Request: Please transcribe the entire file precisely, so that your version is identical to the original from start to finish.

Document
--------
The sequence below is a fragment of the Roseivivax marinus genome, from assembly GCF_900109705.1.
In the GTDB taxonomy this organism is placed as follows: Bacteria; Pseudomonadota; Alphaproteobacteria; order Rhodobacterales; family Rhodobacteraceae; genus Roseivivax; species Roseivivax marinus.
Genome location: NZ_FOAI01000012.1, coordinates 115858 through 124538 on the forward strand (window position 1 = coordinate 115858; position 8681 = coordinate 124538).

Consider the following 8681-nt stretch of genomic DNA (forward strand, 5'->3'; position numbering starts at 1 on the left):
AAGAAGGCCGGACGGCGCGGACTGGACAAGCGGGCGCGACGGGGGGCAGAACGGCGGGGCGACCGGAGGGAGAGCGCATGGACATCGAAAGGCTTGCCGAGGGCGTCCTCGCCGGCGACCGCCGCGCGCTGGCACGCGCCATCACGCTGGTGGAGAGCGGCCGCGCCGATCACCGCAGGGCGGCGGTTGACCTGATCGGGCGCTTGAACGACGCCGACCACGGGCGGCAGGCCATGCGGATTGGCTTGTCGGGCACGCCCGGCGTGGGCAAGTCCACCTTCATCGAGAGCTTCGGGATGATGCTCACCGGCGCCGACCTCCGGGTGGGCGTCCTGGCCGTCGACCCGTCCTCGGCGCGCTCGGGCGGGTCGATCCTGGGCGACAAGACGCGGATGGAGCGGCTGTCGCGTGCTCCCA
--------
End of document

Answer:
The sequence below is a fragment of the Roseivivax marinus genome, from assembly GCF_900109705.1.
In the GTDB taxonomy this organism is placed as follows: Bacteria; Pseudomonadota; Alphaproteobacteria; order Rhodobacterales; family Rhodobacteraceae; genus Roseivivax; species Roseivivax marinus.
Genome location: NZ_FOAI01000012.1, coordinates 115858 through 124538 on the forward strand (window position 1 = coordinate 115858; position 8681 = coordinate 124538).

Consider the following 8681-nt stretch of genomic DNA (forward strand, 5'->3'; position numbering starts at 1 on the left):
AAGAAGGCCGGACGGCGCGGACTGGACAAGCGGGCGCGACGGGGGGCAGAACGGCGGGGCGACCGGAGGGAGAGCGCATGGACATCGAAAGGCTTGCCGAGGGCGTCCTCGCCGGCGACCGCCGCGCGCTGGCACGCGCCATCACGCTGGTGGAGAGCGGCCGCGCCGATCACCGCAGGGCGGCGGTTGACCTGATCGGGCGCTTGAACGACGCCGACCACGGGCGGCAGGCCATGCGGATTGGCTTGTCGGGCACGCCCGGCGTGGGCAAGTCCACCTTCATCGAGAGCTTCGGGATGATGCTCACCGGCGCCGACCTCCGGGTGGGCGTCCTGGCCGTCGACCCGTCCTCGGCGCGCTCGGGCGGGTCGATCCTGGGCGACAAGACGCGGATGGAGCGGCTGTCGCGTGCTCCCA